Theme Directory

Posted July 18, 2008 by Joseph Scott. Filed under Meta.

It’s been a long time since themes.wordpress.net stopped accepting new themes. Since then most theme authors have been distributing their themes from their own sites, without a good centralized place for people to browse, search, comment on, and rate themes. With the success of the plugins directory, we’ve wanted to have those same benefits in a theme directory. Today is the day we start making that happen, with the introduction of wordpress.org/extend/themes/.

Bringing the new theme directory under the WordPress “extend” umbrella allowed us to take advantage of all the infrastructure that has already been built up to support WordPress.org. If you’ve browsed through the plugin directory, you’ll feel right at home in the new theme directory.

We’ve gone through great lengths to make this as painless as possible for theme authors. You don’t need to know anything about Subversion (our back end magic takes care of all that for you), just login with your WordPress.org username and password and go to the upload page. From there you upload your regular theme zip file and we take care of the rest.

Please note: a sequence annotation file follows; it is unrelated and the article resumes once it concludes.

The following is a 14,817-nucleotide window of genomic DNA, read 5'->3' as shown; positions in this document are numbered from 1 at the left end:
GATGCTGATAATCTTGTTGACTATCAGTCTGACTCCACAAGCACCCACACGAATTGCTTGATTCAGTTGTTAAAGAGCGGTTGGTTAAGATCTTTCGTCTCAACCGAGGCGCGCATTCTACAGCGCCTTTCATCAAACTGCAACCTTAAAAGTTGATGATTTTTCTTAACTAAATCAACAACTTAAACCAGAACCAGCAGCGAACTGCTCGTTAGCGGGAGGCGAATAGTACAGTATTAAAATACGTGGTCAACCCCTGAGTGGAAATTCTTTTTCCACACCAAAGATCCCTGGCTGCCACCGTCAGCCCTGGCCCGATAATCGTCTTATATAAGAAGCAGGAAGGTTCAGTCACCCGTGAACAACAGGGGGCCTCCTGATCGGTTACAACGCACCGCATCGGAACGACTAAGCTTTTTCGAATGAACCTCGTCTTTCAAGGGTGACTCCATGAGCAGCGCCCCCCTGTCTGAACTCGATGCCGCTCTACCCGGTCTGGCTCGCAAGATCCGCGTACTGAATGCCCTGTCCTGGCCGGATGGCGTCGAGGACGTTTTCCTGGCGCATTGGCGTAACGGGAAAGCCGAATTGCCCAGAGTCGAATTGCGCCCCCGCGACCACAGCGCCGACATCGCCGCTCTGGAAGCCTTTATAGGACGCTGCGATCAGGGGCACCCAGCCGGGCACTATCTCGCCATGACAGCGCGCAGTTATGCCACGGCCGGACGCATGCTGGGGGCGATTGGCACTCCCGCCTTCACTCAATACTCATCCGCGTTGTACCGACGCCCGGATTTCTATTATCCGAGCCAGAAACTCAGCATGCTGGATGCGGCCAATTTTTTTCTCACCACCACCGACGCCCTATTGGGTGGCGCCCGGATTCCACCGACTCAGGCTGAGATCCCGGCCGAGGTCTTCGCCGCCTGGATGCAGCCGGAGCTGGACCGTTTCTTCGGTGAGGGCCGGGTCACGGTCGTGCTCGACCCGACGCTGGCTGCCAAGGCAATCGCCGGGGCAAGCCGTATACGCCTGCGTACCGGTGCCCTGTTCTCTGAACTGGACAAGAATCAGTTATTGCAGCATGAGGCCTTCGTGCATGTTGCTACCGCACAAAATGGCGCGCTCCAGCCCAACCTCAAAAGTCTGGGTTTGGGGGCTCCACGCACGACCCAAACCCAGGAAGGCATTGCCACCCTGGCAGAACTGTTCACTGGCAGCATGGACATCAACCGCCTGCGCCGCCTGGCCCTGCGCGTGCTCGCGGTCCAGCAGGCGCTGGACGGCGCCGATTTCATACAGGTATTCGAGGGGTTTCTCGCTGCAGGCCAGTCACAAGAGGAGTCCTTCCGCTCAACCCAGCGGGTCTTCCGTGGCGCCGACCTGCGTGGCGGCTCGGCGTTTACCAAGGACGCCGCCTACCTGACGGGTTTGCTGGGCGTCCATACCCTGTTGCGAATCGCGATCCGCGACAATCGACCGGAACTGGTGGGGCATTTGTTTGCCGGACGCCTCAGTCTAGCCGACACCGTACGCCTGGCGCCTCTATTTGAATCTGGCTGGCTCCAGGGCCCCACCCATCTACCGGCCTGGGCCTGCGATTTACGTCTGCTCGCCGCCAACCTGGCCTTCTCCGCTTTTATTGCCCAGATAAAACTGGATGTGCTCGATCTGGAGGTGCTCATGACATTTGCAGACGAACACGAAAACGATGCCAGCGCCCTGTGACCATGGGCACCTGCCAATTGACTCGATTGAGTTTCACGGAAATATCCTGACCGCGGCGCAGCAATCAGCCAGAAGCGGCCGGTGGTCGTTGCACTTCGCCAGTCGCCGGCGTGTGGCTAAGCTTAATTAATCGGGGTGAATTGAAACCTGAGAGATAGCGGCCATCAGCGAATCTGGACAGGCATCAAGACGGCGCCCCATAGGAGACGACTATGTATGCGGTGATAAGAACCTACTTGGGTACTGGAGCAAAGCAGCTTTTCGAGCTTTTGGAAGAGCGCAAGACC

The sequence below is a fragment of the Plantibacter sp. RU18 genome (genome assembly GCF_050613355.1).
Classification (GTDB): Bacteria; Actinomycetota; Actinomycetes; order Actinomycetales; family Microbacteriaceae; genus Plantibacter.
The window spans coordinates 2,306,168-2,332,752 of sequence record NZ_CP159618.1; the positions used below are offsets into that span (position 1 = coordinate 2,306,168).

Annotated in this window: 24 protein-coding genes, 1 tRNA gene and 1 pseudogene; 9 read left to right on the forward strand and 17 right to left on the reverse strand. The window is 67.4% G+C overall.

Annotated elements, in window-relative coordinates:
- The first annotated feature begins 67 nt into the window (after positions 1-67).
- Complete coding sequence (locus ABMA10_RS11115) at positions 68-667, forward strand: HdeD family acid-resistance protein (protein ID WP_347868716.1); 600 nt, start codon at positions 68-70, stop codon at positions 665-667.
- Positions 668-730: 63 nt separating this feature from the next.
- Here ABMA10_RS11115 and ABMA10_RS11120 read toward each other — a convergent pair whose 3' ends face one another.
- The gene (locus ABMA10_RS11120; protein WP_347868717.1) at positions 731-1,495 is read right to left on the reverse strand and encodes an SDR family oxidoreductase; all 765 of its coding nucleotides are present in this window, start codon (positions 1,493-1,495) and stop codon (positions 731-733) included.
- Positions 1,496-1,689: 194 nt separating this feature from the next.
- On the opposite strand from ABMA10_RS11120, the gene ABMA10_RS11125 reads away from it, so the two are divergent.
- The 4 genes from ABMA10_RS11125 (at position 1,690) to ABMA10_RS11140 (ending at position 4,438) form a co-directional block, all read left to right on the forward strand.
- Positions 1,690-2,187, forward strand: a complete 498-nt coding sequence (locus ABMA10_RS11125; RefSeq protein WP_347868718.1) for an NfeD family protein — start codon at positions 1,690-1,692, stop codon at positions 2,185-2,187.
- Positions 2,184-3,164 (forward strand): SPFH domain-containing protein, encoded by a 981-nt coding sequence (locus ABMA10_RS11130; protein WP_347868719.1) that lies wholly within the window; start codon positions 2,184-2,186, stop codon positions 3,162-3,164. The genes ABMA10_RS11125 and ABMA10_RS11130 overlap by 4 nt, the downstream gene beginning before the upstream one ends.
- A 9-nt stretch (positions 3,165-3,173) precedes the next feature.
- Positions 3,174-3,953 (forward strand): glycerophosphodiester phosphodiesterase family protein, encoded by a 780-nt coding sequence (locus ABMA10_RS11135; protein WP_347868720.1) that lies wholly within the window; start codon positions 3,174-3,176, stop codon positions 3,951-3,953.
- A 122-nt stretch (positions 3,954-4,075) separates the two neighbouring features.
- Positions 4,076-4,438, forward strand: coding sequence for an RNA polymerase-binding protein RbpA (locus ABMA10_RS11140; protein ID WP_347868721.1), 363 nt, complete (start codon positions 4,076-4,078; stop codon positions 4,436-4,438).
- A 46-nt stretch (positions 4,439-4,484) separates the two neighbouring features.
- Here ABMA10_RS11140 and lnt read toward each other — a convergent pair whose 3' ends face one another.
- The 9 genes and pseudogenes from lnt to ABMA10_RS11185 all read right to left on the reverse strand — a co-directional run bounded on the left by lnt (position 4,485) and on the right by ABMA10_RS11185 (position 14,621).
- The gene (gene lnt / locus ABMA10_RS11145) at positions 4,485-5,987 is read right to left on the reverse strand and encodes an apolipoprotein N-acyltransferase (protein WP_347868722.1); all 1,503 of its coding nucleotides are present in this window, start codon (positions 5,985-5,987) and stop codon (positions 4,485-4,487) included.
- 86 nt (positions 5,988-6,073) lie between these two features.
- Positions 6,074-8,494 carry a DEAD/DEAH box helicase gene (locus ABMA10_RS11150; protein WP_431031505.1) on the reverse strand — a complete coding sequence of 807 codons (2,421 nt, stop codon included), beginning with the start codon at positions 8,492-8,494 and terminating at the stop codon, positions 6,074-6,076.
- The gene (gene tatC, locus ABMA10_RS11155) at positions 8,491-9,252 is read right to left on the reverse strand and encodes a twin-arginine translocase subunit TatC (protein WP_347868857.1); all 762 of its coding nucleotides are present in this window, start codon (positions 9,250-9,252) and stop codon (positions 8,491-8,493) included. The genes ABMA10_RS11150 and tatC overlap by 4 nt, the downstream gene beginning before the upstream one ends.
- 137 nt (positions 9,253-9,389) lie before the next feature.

Once you upload your new theme we do a few automated checks for some of the requirements for each theme. If we find one that you missed we’ll provide you an error and description of what needs to be fixed. When a theme upload has been accepted we’ll send you an email and put it in the queue to be reviewed, to make sure we didn’t miss anything. After the theme has been approved you’ll get another email letting you know that the theme is now live.

That catches you up to where we’re at today. When you finish that theme you’ve been slaving over, upload it to the new directory and let us know what you think. Since so much has changed since the old theme directory we’re starting fresh from zero. If you’ve got specific questions or suggestions contact us and we’ll do our best to get them answered.

See Also:

Want to follow the code? There’s a development P2 blog and you can track active development in the Trac timeline that often has 20–30 updates per day.

Want to find an event near you? Check out the WordCamp schedule and find your local Meetup group!

For more WordPress news, check out the WordPress Planet or subscribe to the WP Briefing podcast.


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